Add all ingredients together except, 200mls water, softened butter and salt- either by hand or mixer. Mixture will look shaggy and dry. Now slowly add the 200mls water. This an approximate amount, depending on the dried fruit mixture and your flour. If it looks too wet, don’t add it all in, too dry, a touch more.

Let it rest for 20 minutes and then mix through your softened butter and salt. Dough should look smooth and coming together off the sides of the bowl.

Place a damp tea towel or plastic shopping bag over the top of the bowl. This creates a gentle humid environment for your bread to rise. Leave it for an hour or so.

On to a really lightly floured surface, give your dough a brief three way fold or knock back. Back into the bowl for another 40mins- to an hour.

Divide your dough into equal portions, (this recipe makes roughly 16 portions) rolling them into balls and then on to your baking trays. Allow them to prove for roughly another 40-60 minutes, again covered by either a damp tea towel or plastic shopping bags.

Crosses

75g (1/2 cup) plain flour

100-125 mls water

2 tbls raw sugar

Mix ingredients together and use a piping bag to squeeze out crosses just before popping buns in the oven.

Bake at 210- 220C for approximately 20-25 minutes, or until golden.

Sugar Glaze

1/4 cup raw sugar

1/4 cup water

Heat the glaze and brush buns as soon as they are out of the oven.

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miracle Pumpernickel

I was in the middle of making this pumpernickel bread and all I could think of over and over again was…. it would take a miracle. (Said in the voice of Miracle Max from The Princess Bride.) For it really was going to take a miracle for this little loaf to work.

I had scanned and then re-scanned recipes for it, and either the recipe wasn’t what I was after or I didn’t have access to some of the listed ingredients. I re-read some more, until all I felt was, like a dog chasing it’s tail. Funny for someone else watching but rather annoying for the poor dog.

What?… How?… Maybe?… Oh crikey.

Nothing else for it. Jumping in and back to hack basics 101. I had a general idea of how it was supposed to be cooked, and I had a pretty solid idea of how I wanted it to look and taste, so off to the kitchen it was.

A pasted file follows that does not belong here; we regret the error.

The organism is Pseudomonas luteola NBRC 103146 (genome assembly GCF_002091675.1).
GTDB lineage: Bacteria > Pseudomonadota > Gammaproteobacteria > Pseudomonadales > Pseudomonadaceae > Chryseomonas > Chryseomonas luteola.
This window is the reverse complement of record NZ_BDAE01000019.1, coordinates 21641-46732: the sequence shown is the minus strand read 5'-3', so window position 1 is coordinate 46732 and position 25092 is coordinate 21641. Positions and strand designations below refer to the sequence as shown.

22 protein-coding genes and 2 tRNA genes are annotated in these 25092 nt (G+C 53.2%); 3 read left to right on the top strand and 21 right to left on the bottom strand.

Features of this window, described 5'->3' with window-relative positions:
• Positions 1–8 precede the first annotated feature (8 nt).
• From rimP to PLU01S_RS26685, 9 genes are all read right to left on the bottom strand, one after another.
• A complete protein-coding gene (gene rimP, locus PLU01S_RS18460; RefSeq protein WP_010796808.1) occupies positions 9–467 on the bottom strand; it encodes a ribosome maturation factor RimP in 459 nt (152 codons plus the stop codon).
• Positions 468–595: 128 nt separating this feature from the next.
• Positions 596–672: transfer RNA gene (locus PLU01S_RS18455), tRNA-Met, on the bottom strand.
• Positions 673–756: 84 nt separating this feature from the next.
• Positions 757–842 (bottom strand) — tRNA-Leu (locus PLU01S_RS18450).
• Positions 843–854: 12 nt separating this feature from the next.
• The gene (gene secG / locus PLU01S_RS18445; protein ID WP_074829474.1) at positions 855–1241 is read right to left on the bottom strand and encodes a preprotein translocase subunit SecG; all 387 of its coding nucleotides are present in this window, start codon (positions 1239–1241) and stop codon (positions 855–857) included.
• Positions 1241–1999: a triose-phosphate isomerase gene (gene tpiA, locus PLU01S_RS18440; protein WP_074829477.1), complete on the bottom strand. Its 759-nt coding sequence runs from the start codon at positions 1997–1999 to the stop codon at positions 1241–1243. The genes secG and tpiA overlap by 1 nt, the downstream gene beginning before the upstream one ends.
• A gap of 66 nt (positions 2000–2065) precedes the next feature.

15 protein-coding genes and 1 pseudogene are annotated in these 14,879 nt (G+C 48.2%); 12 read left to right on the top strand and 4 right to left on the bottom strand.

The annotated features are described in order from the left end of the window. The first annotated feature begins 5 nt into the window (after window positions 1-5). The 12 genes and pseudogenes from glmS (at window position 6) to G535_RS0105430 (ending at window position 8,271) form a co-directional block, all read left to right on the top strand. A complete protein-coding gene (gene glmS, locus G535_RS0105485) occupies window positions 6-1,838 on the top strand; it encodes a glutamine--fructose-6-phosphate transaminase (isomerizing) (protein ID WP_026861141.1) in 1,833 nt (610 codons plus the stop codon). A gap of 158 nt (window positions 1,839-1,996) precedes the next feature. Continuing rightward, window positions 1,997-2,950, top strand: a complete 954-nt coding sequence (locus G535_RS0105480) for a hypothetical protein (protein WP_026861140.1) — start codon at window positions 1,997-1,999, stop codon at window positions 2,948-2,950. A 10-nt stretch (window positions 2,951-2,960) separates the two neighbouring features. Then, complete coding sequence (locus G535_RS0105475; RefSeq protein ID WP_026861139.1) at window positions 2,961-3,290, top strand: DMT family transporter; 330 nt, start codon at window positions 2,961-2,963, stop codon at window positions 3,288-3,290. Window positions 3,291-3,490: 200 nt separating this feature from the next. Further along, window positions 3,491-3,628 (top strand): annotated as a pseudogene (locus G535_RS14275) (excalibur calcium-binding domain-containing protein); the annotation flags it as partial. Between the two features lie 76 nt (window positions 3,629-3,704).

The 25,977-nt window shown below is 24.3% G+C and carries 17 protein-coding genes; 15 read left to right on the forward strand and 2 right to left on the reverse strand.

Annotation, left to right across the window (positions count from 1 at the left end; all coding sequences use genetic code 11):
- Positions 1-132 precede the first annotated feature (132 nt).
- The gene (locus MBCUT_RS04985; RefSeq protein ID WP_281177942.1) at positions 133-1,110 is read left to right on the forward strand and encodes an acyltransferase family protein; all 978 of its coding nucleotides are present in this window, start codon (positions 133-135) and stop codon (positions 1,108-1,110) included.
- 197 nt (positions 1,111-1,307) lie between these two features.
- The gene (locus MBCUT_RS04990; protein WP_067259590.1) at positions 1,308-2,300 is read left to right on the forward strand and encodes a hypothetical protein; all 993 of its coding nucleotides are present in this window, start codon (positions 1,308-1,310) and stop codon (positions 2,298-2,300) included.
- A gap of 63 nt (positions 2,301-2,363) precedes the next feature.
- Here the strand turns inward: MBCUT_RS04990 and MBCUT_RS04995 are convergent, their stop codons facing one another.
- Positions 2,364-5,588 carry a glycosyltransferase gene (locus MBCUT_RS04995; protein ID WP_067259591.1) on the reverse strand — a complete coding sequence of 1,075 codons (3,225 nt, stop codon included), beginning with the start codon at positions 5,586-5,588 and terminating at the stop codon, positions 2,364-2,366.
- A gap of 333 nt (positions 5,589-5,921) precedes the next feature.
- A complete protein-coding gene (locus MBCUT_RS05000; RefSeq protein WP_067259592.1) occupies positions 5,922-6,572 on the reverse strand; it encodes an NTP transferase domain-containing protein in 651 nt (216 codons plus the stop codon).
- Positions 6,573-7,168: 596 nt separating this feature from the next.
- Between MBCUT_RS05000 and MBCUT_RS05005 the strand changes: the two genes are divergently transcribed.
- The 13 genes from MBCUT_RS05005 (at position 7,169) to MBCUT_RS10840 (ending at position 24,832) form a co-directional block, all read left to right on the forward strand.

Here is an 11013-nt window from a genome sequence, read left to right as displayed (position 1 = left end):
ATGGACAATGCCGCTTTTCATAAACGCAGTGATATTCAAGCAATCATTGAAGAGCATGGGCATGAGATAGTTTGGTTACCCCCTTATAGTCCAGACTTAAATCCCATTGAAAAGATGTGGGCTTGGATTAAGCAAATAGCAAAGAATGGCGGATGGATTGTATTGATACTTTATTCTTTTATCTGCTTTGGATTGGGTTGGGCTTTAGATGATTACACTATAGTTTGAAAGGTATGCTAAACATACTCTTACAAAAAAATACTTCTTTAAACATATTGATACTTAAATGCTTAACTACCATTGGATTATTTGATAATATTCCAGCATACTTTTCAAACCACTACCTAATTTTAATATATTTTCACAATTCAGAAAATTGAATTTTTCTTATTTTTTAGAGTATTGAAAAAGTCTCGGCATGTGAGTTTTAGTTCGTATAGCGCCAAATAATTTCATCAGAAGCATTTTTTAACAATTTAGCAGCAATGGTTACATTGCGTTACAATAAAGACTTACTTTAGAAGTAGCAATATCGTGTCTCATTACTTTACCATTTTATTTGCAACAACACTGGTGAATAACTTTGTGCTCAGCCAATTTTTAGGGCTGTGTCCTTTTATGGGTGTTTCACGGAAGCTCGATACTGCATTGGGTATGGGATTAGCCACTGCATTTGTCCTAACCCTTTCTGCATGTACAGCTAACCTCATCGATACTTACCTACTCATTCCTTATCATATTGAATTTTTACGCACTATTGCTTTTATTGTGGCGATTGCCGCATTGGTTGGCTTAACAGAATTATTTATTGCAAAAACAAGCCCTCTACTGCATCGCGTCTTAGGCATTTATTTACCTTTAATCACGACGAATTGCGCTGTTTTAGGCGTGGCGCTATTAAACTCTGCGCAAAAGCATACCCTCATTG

First I got some rye grain, as I couldn’t get the kind of rye flour or rye meal I was after. Then popped it in my Kitchenaid blender and pulverised it to make a course flour… pickle me in ginger if that didn’t work. I didn’t even know my Kitchenaid could do that. Whoosh!

With flour now in hand, I started on the rest of the loaf. I really felt out of my depths with this one, just because I was solely going on instinct and guessing and not following someone else’s tried and true pumpernickel recipe. Hence, the many mutterings of …it would take a miracle.

But it did work, and I was really happy with it. Dense, flavourful and definitely one I will be making regularly. It had both sweet and sour flavours, very little crust, and quite sustaining for a small slice. It’s not a quick loaf and does take a bit of preparation but I would much rather be eating a pumpernickel coming out of my kitchen as opposed to an imported one coming from Europe, (as that is a LOT of food miles for a small amount of bread.)

Pumpernickel

250g rye flour

200g starter (100%)

50g linseed meal

50g sunflower seeds

25g unprocessed wheat bran

1 tsp dark malt flour

handful pumpkin kernels

200mls boiling water

120mls natural yogurt

1 tsp salt

In a bowl add linseed, sunflower seeds, dark malt flour, wheat bran, pumpkin kernels and boiling water. Whisk together and leave to soak for several hours. Then add starter, rye flour and yogurt. Mix slowly a couple of times, with 10 minute rest intervals in between. Then add the salt and mix well again. In an oiled and lined with baking paper tin spoon mixture in. Making sure there is no gaps. Cover and prove until risen by about a quarter. This took for me about 7 hours, will depend on the room temperature though.

Cover with aluminium foil and bake at 220C for 15 minutes, then lowering the temperature to 190C bake for approximately 35 minutes.

Cool in tin for 15 minutes, keeping the aluminium on. Then remove from tin, and cool on rack. When it’s cold, wrap it in baking paper for 24-48 hours before eating.

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and just because I can….

this post submitted to the wonderful yeastspotting